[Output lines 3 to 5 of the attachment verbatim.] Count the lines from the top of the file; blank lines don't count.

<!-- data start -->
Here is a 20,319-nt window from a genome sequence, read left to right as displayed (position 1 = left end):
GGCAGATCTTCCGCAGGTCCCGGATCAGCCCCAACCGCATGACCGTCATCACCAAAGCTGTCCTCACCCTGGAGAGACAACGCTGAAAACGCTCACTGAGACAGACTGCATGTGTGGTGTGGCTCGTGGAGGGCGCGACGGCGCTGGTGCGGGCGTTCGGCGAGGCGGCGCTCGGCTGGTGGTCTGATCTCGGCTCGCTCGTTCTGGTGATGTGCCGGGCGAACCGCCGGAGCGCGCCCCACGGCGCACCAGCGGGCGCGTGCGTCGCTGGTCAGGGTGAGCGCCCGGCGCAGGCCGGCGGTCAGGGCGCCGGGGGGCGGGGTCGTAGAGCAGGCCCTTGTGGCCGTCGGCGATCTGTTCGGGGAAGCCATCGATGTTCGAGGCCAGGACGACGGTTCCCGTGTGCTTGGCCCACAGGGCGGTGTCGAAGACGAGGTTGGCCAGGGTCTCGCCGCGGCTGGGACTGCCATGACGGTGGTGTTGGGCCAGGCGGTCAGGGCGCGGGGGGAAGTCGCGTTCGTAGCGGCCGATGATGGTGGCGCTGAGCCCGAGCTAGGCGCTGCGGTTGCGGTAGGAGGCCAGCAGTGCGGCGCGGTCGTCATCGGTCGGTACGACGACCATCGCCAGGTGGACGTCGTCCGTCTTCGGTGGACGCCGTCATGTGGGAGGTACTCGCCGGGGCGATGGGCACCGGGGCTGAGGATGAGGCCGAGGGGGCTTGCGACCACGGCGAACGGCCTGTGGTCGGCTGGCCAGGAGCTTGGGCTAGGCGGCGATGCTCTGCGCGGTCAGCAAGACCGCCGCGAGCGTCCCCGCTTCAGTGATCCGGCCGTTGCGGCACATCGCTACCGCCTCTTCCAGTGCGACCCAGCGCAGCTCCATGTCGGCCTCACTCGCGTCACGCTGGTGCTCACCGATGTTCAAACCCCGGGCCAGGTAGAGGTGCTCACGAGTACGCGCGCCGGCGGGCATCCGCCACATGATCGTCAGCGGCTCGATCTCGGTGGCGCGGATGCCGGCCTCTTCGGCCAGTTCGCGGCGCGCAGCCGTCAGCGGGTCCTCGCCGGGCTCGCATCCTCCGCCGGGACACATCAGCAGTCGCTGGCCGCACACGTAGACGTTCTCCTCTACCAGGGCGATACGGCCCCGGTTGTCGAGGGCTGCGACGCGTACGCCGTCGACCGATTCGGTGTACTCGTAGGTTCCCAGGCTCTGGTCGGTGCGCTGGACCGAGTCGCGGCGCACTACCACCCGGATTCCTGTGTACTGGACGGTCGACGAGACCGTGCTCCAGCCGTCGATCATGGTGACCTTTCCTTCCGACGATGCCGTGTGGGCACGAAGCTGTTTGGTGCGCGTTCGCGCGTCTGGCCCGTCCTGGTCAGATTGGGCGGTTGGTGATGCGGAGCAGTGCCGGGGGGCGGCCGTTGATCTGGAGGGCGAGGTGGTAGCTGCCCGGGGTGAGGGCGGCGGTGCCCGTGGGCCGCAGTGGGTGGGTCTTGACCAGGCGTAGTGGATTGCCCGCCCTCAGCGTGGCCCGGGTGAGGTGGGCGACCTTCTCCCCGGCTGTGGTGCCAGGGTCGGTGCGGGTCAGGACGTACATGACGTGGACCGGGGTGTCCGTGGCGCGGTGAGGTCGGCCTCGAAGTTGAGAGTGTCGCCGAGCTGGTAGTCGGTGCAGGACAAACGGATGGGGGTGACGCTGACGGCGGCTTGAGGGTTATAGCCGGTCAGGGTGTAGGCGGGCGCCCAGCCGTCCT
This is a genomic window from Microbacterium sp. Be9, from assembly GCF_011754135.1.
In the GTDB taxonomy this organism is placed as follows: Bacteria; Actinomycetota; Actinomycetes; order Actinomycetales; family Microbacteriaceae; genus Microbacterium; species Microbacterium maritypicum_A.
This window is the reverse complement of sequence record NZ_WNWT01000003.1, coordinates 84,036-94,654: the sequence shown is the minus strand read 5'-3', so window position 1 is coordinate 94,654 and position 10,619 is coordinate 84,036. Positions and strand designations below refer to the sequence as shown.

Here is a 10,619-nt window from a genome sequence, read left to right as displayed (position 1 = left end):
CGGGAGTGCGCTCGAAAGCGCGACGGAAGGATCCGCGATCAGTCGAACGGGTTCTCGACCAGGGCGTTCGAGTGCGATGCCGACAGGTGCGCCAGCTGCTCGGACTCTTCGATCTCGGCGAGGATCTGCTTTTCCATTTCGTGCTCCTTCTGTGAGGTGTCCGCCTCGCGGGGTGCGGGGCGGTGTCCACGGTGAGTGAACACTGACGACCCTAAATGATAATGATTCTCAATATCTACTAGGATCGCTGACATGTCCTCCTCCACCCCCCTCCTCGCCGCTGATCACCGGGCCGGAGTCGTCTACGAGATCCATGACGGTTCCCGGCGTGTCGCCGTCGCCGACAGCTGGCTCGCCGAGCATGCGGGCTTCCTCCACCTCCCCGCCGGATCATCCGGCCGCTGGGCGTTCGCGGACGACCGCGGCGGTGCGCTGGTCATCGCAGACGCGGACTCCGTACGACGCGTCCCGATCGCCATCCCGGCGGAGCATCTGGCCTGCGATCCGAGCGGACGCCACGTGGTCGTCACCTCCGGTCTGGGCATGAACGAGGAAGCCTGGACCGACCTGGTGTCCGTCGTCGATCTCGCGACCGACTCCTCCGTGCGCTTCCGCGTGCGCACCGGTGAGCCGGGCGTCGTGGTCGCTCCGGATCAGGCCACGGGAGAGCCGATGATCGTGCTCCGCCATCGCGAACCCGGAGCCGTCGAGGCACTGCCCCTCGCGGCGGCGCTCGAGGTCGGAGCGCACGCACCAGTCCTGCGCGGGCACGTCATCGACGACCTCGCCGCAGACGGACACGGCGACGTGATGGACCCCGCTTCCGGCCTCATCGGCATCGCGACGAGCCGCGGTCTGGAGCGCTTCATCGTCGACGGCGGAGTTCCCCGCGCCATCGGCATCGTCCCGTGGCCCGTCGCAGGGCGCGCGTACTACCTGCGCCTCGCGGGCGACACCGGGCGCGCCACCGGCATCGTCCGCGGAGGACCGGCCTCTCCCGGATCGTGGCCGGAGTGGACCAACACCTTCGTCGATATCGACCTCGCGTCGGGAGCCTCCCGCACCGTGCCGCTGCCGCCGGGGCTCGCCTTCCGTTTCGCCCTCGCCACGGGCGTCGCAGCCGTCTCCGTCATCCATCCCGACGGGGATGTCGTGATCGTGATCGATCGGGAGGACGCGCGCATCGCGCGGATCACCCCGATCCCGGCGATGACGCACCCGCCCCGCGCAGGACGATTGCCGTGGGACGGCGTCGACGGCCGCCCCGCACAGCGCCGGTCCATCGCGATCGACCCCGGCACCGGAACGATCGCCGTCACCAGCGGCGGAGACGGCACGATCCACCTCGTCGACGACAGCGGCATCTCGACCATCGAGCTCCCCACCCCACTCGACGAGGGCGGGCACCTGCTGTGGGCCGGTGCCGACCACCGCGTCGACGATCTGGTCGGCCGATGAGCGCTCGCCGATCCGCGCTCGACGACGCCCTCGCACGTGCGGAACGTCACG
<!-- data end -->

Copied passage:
This is a genomic window from Microbacterium sp. Be9, from assembly GCF_011754135.1.
In the GTDB taxonomy this organism is placed as follows: Bacteria; Actinomycetota; Actinomycetes; order Actinomycetales; family Microbacteriaceae; genus Microbacterium; species Microbacterium maritypicum_A.
This window is the reverse complement of sequence record NZ_WNWT01000003.1, coordinates 84,036-94,654: the sequence shown is the minus strand read 5'-3', so window position 1 is coordinate 94,654 and position 10,619 is coordinate 84,036. Positions and strand designations below refer to the sequence as shown.